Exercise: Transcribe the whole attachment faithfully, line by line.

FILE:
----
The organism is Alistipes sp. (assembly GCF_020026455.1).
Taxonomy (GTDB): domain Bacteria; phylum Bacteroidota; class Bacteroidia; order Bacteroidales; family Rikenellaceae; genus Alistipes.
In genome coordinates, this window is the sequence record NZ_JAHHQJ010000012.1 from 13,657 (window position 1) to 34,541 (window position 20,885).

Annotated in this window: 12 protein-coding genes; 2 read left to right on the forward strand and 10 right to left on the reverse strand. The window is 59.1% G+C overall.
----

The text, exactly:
The organism is Alistipes sp. (assembly GCF_020026455.1).
Taxonomy (GTDB): domain Bacteria; phylum Bacteroidota; class Bacteroidia; order Bacteroidales; family Rikenellaceae; genus Alistipes.
In genome coordinates, this window is the sequence record NZ_JAHHQJ010000012.1 from 13,657 (window position 1) to 34,541 (window position 20,885).

Annotated in this window: 12 protein-coding genes; 2 read left to right on the forward strand and 10 right to left on the reverse strand. The window is 59.1% G+C overall.